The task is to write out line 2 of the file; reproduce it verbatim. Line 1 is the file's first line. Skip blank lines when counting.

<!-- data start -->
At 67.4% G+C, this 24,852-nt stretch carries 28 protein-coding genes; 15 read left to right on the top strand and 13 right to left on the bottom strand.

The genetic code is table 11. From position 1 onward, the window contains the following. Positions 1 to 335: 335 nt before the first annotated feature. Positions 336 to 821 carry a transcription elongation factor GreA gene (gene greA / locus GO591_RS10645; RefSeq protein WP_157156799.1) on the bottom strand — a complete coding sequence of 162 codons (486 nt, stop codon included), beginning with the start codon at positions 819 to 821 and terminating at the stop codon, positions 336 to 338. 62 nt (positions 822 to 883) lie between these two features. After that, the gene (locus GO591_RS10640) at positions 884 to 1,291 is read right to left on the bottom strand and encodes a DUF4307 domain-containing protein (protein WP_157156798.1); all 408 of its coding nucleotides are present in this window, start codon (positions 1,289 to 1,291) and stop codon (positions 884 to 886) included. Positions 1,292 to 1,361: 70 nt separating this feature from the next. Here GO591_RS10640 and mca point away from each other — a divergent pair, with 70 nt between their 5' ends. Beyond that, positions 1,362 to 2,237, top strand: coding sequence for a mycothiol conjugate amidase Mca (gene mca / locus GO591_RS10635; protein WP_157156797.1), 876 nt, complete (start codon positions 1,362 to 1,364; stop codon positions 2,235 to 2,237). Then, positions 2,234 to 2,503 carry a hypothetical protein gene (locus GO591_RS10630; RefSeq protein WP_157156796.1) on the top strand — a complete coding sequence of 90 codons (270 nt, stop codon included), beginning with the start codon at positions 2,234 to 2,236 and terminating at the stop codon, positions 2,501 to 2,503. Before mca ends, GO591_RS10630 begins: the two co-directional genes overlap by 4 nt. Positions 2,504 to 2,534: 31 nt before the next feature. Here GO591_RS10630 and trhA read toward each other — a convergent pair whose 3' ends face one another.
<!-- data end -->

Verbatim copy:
The genetic code is table 11. From position 1 onward, the window contains the following. Positions 1 to 335: 335 nt before the first annotated feature. Positions 336 to 821 carry a transcription elongation factor GreA gene (gene greA / locus GO591_RS10645; RefSeq protein WP_157156799.1) on the bottom strand — a complete coding sequence of 162 codons (486 nt, stop codon included), beginning with the start codon at positions 819 to 821 and terminating at the stop codon, positions 336 to 338. 62 nt (positions 822 to 883) lie between these two features. After that, the gene (locus GO591_RS10640) at positions 884 to 1,291 is read right to left on the bottom strand and encodes a DUF4307 domain-containing protein (protein WP_157156798.1); all 408 of its coding nucleotides are present in this window, start codon (positions 1,289 to 1,291) and stop codon (positions 884 to 886) included. Positions 1,292 to 1,361: 70 nt separating this feature from the next. Here GO591_RS10640 and mca point away from each other — a divergent pair, with 70 nt between their 5' ends. Beyond that, positions 1,362 to 2,237, top strand: coding sequence for a mycothiol conjugate amidase Mca (gene mca / locus GO591_RS10635; protein WP_157156797.1), 876 nt, complete (start codon positions 1,362 to 1,364; stop codon positions 2,235 to 2,237). Then, positions 2,234 to 2,503 carry a hypothetical protein gene (locus GO591_RS10630; RefSeq protein WP_157156796.1) on the top strand — a complete coding sequence of 90 codons (270 nt, stop codon included), beginning with the start codon at positions 2,234 to 2,236 and terminating at the stop codon, positions 2,501 to 2,503. Before mca ends, GO591_RS10630 begins: the two co-directional genes overlap by 4 nt. Positions 2,504 to 2,534: 31 nt before the next feature. Here GO591_RS10630 and trhA read toward each other — a convergent pair whose 3' ends face one another.